Red Knot (Calidris canutus)
The Red Knot (Calidris canutus) has been identified as a focal species due to drastic declines in populations of North American subspecies, especially rufa whose population has declined by more than 75% within the past 20 years. A long-distance migrant that breeds in the Arctic, some knots winter along the coast of the southeastern U.S. while others migrate to the southern tip of South America. Their annual migrations are completed through a series of flights, each of which may cover thousands of kilometers and require abundant food supplies to build up the necessary energy resources to fuel these flights. Delaware Bay is a well-know spring stopover site for migrating Red Knots, where the birds feed on horseshoe crab eggs to rapidly gain weight for the next leg of their journey to their Arctic breeding grounds. This sandpiper is vulnerable during migration due to loss of important food sources, such as the overharvesting of horseshoe crabs in Delaware Bay, and also to disturbance and habitat loss at stopover sites.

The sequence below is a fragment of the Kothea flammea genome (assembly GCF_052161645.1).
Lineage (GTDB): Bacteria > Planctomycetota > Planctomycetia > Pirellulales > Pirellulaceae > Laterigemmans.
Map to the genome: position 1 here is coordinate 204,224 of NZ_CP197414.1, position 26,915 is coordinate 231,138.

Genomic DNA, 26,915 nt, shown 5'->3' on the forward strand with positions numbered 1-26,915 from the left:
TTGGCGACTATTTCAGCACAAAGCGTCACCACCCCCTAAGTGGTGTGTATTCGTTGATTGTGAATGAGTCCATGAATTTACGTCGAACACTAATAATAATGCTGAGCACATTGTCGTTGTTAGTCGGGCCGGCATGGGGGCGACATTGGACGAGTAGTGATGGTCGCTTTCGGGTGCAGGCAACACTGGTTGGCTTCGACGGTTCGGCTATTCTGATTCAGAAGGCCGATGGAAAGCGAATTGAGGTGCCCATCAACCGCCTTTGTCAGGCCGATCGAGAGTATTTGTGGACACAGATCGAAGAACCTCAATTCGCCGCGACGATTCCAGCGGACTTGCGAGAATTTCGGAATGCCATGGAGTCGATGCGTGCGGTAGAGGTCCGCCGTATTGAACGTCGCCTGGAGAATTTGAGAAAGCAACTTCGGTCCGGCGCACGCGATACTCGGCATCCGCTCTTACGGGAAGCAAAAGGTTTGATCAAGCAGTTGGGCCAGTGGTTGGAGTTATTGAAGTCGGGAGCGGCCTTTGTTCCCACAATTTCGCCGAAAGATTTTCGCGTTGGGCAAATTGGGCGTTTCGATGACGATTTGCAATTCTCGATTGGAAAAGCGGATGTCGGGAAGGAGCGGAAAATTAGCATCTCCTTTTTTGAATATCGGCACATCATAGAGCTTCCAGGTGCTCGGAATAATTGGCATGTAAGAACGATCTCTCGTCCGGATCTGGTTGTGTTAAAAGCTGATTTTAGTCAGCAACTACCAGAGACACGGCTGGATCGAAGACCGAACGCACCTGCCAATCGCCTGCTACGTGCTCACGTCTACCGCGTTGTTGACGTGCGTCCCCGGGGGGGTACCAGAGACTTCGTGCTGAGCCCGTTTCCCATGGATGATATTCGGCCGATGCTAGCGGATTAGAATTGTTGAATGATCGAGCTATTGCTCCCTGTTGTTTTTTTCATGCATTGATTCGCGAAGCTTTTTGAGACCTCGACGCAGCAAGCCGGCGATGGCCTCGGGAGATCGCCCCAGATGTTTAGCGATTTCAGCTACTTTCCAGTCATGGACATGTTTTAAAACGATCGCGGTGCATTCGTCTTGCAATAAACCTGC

Decreased foraging success during migration has been linked to decreased breeding success and the probable increased mortality of adults. Wintering knots tend to concentrate at a few localities where habitat loss or reduced food availability can influence a sizable proportion of entire populations. Additionally, climate change may have long-term effects on its coastal foraging areas due to sea level rise and its Arctic breeding grounds due to habitat change.
Baker AJ, Gonzalez PM, Perisma T, Niles LJ, I de LS do Nascimento LJ, Atkinson PW, Clark NA, Minton CDT, Peck M, Aarts G. 2004. Rapid population decline in Red Knots: Fitness consequences of decreased refuelling rates and late arrival in Delaware Bay. Proceedings of the Royal Society of London, Series B. 271:875-882.
Harrington, BA. 2001. Red Knot (Calidris canutus). In: The Birds of North America Online (A. Poole, Ed.). Ithaca: Cornell Lab of Ornithology. Retrieved from http://bna.birds.cornell.edu/bna/species/563/articles/introduction.
February 3, 2012